Harrison is recruited into this group because of his brilliant mind. He takes a job in television, thinking it doesn't have to be the uninteresting schlock that it has become. Best of all, he has access to real culture - Orson Welles radio plays, 'Its a Wonderful Life', Mozart - things all banned to the general population. These are the kinds of things that fascinate Harrison, but they could inflame a civil disturbance amongst the citizenry. When Harrison presents an idea for an exciting show to his supervisor, his proposal is swiftly rejected. As he spends more time in the central planning process, he understands the secrets known only to the inner elite of the bureaucracy. Even the president doesn't have a complete grasp of how the world works. It becomes clear that the planners hold themselves to a a different set of standards than the rest of the population who doesn't even know that they exist. Nevertheless Harrison sees their objective as a noble one. After all, who wants to live in a society of turmoil and conflict? Harrison must decide if he can reconcile the apparent benefits of the system with the double standards of the central planners.

    This is a very good movie, especially since culture seems to be getting closer each year to the shows depicted in the movie. It is of course based on the story by Kurt Vonnegut. There is another Harrison Bergeron movie being made with the title '2081'. I hope it is as enjoyable as this one!


    "You haven't made everyone equal,
    you've made everyone the same..."
    -Harrison...more info
  • A scary and all too plausible American future
    I found this movie in the sci-fi section, and from the description and names on the cast list (Buck Henry, Howie Mandell, Andrea Martin, and Eugene Levy), I thought this was going to be a comedy. It wasn't, but that didn't matter -- comedic actors often excel in serious roles. This movie presents a chilling view of a future where government policy is driven by a twisted definition of "equality." A few scenes were disturbing, but I'd still include "Harrison Bergeron" on the MUST SEE list for serious observers of the human condition. If you liked "Gattaca" and "1984," I believe you'll like "Harrison Bergeron" too....more info
  • HHEEEYYY YYOOOUUU GGUUYYSSS!!!!!
    A kick a$$ movie w/ a MIND blowing ending!!!It would not have been possible w/o the genuis & insprational roll of Howie Mandel that actually brought me to tears. Anyone that gives this movie a double O negitive should listen to Data,"No its not."...more info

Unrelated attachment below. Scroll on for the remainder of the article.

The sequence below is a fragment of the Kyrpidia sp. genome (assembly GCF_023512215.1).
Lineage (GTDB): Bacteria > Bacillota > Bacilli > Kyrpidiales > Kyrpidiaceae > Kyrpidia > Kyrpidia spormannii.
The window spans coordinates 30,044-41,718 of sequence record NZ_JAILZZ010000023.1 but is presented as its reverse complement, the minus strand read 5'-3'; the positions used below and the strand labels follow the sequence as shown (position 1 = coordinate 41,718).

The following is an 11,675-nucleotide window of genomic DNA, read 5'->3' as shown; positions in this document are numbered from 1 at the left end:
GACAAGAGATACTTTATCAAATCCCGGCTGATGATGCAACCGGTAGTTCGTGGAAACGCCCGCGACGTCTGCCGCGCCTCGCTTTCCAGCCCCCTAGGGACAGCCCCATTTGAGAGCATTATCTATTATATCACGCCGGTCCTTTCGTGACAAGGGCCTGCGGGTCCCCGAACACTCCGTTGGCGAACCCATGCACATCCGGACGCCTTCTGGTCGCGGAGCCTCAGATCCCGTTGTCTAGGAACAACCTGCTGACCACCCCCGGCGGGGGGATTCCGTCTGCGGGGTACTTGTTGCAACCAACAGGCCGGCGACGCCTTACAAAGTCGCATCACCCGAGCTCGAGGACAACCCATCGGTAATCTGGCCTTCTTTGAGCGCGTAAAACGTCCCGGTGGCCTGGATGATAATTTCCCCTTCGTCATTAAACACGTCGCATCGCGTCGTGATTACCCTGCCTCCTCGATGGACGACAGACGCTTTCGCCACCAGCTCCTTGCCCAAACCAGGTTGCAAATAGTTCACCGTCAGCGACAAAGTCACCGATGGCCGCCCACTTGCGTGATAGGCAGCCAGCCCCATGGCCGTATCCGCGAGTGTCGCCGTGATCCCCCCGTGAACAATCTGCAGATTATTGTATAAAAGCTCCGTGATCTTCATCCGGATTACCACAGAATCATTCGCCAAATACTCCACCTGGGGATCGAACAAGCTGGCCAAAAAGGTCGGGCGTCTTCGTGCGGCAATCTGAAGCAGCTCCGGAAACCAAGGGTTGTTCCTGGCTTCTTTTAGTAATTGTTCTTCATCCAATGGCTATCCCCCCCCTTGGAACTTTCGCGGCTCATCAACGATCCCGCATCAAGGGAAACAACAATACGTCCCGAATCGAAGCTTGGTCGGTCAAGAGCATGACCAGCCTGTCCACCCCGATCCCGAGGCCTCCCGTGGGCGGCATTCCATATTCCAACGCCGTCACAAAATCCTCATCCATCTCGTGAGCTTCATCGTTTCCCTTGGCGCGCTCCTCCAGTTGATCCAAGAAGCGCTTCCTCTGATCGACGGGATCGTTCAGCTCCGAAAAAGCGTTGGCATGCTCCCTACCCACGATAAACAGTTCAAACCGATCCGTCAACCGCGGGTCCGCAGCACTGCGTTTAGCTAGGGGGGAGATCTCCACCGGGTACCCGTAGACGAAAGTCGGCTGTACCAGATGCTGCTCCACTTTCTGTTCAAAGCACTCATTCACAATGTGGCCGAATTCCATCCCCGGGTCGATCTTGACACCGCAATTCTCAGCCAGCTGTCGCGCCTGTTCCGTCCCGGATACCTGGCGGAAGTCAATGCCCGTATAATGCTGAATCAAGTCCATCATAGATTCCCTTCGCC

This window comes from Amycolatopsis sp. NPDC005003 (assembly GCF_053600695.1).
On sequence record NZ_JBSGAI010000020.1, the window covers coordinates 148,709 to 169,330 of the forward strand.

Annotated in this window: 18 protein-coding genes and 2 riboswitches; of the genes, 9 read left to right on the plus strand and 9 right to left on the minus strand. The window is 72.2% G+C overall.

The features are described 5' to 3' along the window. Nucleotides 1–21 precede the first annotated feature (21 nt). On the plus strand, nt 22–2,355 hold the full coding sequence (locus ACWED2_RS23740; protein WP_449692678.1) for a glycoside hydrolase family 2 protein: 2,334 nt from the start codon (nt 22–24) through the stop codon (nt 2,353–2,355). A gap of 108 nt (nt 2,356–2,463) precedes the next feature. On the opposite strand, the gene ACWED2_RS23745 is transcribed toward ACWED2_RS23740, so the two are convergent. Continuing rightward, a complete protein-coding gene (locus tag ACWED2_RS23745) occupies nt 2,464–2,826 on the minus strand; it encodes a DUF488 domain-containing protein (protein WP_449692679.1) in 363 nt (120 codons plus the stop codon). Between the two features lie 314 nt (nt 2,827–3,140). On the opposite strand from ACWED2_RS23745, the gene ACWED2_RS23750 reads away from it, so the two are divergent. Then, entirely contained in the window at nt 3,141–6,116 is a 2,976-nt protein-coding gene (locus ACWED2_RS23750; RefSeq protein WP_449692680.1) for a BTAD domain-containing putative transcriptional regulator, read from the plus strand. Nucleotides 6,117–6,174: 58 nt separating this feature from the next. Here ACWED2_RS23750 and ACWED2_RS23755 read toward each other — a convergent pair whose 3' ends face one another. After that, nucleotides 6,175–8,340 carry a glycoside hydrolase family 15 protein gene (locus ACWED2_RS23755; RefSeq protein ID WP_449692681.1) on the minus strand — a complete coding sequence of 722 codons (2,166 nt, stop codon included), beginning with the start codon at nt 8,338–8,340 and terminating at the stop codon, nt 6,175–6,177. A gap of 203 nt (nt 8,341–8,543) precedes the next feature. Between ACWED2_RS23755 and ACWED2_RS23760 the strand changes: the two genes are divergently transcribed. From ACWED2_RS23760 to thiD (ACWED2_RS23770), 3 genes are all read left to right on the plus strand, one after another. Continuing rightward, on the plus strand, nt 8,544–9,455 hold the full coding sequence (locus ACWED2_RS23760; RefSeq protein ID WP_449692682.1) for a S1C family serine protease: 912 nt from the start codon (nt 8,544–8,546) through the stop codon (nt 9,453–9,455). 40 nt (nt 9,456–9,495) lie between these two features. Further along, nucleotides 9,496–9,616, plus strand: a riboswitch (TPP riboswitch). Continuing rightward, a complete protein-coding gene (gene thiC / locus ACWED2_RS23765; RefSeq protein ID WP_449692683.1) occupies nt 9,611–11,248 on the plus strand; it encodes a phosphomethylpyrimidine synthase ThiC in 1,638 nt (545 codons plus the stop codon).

• The short story and movie are very different BUT!!!
    Although the movie is loosely (very loosely) based on the short story it's still quite well done. It has the humor and pathos that Vonnegut is so well known for while combining ideas from other short stories (via "Welcome to the Monkey House") that work quite well in the film. Though I wouldn't have picked Sean Austin as Harrison he does a very good job of filling the role. The film is entertaining, humorous and downright frightening. A typical Vonnegut story.

    Worth every one of the stars I give it....more info

  • By all means...buy.
    It's NOT the short story on film...but it IS a creative interpretation, unexpectedly well-done, entertaining and likely to motivate those who haven't, to read one of the GREATEST short stories....more info
  • Movies do not usually affect me much...BUT...
    I don't usually get really emotional about movies, but this is my exception. Nothing has ever inspired me so much to fearlessly be myself and stand up for what I believe in the way this movie has. I have also read the short story, and, true, to some people's dismay, there are not many similarites, but if you don't like it I suggest you take it up with Mr. Vonnegut himself, who had a hand in producing it. As I've said, movie's don't usually affect me, but as soon as this one was over I turned my television off and just sobbed. This is a very provocative look at how sad our culture really is and how much worse it could become if we simply sit on our couches and refuse to stop it. Watch this movie....more info